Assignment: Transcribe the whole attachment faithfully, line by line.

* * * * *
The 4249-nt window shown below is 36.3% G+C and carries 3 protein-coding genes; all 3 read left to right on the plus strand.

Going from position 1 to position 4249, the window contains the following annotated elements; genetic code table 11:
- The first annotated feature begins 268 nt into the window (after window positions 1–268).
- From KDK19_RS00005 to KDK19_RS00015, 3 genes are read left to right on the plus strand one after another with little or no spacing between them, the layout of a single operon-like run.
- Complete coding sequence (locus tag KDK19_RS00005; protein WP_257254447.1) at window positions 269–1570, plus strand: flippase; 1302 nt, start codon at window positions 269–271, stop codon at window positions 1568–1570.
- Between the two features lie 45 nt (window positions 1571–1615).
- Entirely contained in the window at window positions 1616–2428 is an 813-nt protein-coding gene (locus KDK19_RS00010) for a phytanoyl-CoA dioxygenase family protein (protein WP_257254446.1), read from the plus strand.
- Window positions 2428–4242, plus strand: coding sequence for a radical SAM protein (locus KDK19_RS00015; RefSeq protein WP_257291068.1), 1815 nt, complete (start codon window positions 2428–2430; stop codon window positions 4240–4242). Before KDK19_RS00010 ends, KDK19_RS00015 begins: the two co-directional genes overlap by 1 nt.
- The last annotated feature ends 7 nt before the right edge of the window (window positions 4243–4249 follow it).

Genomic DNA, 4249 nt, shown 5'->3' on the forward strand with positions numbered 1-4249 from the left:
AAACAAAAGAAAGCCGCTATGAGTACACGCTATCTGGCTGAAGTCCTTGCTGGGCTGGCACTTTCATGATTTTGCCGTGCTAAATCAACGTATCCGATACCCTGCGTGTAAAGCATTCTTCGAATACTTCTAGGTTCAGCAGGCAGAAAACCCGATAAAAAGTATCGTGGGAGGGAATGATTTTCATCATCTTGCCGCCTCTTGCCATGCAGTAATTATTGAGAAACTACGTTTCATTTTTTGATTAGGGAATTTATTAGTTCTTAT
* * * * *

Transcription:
The 4249-nt window shown below is 36.3% G+C and carries 3 protein-coding genes; all 3 read left to right on the plus strand.

Going from position 1 to position 4249, the window contains the following annotated elements; genetic code table 11:
- The first annotated feature begins 268 nt into the window (after window positions 1–268).
- From KDK19_RS00005 to KDK19_RS00015, 3 genes are read left to right on the plus strand one after another with little or no spacing between them, the layout of a single operon-like run.
- Complete coding sequence (locus tag KDK19_RS00005; protein WP_257254447.1) at window positions 269–1570, plus strand: flippase; 1302 nt, start codon at window positions 269–271, stop codon at window positions 1568–1570.
- Between the two features lie 45 nt (window positions 1571–1615).
- Entirely contained in the window at window positions 1616–2428 is an 813-nt protein-coding gene (locus KDK19_RS00010) for a phytanoyl-CoA dioxygenase family protein (protein WP_257254446.1), read from the plus strand.
- Window positions 2428–4242, plus strand: coding sequence for a radical SAM protein (locus KDK19_RS00015; RefSeq protein WP_257291068.1), 1815 nt, complete (start codon window positions 2428–2430; stop codon window positions 4240–4242). Before KDK19_RS00010 ends, KDK19_RS00015 begins: the two co-directional genes overlap by 1 nt.
- The last annotated feature ends 7 nt before the right edge of the window (window positions 4243–4249 follow it).

Genomic DNA, 4249 nt, shown 5'->3' on the forward strand with positions numbered 1-4249 from the left:
AAACAAAAGAAAGCCGCTATGAGTACACGCTATCTGGCTGAAGTCCTTGCTGGGCTGGCACTTTCATGATTTTGCCGTGCTAAATCAACGTATCCGATACCCTGCGTGTAAAGCATTCTTCGAATACTTCTAGGTTCAGCAGGCAGAAAACCCGATAAAAAGTATCGTGGGAGGGAATGATTTTCATCATCTTGCCGCCTCTTGCCATGCAGTAATTATTGAGAAACTACGTTTCATTTTTTGATTAGGGAATTTATTAGTTCTTAT